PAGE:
Earlier today, a story broke that GitHub repositories of Slack were breached over the holiday weekend. Slack detected the breach after noticing suspicious activity, and in their investigation found that stolen Slack employee tokens were the source of the breach.
As a result of the attack, private Slack code repositories were downloaded, but no customer data was exposed.
While Slack is in the news today, they are definitely not the first, and will not be the last. Among the numerous breaches thus far, the Dropbox breach consisting of 130 Dropbox GitHub repositories is noteworthy. This was done using credentials that were stolen in a phishing attack, the current method of choice for bad actors. This also was discovered by noticing suspicious activity. GitHub itself has fallen victim to a breach that resulted in stolen repositories using stolen OAuth user tokens issued to two third-party OAuth integrators – Heroku and Travis-CI.
These breaches show how important it is to secure repositories. This is even more true in the modern cloud-based world where repositories are hosted within SaaS platforms for managing Git – such as GitHub, GitLab, Bitbucket, and others. These repositories are the keys to the kingdom. Sometimes repositories include databases of customers, patients, assets, and other sensitive data. This type of breach is a disaster for any company.
Once accessed, the attacker has an intimate understanding of how the product was built and can use that information to compromise the product in follow-up attacks.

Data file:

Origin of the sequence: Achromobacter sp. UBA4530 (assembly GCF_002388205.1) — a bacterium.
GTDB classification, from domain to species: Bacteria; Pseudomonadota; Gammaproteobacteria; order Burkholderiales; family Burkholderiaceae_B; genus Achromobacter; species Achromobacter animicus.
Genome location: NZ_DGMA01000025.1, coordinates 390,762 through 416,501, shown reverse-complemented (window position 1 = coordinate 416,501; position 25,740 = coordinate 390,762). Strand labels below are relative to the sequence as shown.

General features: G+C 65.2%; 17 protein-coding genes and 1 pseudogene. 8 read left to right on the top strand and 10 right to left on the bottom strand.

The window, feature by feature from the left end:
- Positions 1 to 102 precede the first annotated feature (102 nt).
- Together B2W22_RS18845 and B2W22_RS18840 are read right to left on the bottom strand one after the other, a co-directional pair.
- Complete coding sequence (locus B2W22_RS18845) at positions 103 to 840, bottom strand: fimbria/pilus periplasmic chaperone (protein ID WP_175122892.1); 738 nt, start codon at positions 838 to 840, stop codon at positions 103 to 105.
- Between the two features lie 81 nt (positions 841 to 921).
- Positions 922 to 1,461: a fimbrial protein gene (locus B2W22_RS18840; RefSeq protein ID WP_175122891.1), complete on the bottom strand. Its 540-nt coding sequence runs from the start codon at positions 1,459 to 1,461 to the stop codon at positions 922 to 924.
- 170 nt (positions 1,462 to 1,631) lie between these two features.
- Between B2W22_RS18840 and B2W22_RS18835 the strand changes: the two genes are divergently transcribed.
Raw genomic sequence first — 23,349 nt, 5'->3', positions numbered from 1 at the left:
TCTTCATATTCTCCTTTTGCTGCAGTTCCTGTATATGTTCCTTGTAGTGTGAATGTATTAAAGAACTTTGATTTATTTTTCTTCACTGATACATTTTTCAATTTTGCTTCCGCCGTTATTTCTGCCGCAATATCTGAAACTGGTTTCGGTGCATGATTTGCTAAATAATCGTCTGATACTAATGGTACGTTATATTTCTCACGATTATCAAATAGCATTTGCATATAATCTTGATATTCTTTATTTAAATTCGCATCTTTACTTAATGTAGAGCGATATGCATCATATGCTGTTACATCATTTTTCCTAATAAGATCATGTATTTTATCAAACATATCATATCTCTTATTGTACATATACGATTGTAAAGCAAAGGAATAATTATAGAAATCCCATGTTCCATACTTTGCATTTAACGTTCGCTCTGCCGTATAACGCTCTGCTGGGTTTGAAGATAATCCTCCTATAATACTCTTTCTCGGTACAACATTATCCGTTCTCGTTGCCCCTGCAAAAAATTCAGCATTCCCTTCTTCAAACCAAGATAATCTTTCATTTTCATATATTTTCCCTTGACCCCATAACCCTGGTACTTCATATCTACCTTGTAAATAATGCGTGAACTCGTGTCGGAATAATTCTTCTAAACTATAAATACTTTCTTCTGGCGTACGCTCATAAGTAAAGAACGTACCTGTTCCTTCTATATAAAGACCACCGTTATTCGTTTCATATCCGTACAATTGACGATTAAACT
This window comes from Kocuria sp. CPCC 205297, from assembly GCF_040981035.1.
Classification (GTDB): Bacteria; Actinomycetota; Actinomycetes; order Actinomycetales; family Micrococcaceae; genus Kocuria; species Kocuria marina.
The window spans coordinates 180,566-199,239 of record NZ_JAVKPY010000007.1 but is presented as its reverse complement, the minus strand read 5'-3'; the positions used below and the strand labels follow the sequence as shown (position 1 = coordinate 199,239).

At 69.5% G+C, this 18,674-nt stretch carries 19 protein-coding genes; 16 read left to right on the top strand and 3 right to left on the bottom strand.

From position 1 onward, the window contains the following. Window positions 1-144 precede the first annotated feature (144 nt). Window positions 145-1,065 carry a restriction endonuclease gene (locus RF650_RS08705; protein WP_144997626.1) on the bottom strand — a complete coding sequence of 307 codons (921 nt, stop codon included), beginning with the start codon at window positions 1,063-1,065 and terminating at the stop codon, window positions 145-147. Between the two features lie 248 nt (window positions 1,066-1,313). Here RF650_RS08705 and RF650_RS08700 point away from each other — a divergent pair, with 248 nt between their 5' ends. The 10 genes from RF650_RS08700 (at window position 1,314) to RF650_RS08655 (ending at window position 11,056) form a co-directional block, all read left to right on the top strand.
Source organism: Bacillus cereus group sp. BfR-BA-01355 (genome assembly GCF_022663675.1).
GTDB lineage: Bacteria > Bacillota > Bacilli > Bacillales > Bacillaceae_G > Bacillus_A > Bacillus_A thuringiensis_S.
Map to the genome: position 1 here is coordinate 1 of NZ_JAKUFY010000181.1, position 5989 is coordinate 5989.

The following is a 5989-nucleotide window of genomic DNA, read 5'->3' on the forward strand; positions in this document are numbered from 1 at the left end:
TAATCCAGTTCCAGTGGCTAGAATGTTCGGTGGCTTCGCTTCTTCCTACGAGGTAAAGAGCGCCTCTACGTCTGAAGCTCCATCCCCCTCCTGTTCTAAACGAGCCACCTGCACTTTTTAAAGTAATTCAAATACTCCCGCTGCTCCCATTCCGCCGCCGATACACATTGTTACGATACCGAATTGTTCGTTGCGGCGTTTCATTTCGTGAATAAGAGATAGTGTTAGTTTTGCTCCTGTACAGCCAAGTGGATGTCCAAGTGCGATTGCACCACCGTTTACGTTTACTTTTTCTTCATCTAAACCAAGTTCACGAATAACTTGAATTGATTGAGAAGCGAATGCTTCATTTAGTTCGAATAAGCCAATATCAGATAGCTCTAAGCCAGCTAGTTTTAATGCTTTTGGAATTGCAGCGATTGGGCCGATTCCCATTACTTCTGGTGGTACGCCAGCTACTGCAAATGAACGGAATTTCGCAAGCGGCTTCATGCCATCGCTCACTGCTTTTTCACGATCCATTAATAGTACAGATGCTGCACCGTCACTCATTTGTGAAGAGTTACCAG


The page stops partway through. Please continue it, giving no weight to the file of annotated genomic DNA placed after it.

To protect against such attacks, organizations should follow these security measures:
- Implement a strong password policy
- Require MFA using strong factors (avoid SMS)
- Require password rotation in any sign of unexpected behavior
- API keys should be rotated, managed, and monitored
- API keys not in use should be disabled
- API keys should have limited access to the minimum required repositories and permissions
As seen in the incidents mentioned above, monitoring is key. Make sure to enable audit logs and consume them to gain visibility to user actions, in addition to having tools, like a SaaS Security Posture Management solution (SSPM), for threat detection.
These are just some of the many methods, tools, and configurations that should be used to secure access to a repository. In addition, employees should be trained to detect phishing and keep their credentials safe and secure.
A breach of a repository in a Git SaaS is not a force majeure. With proper security tools and training the risk can be reduced drastically.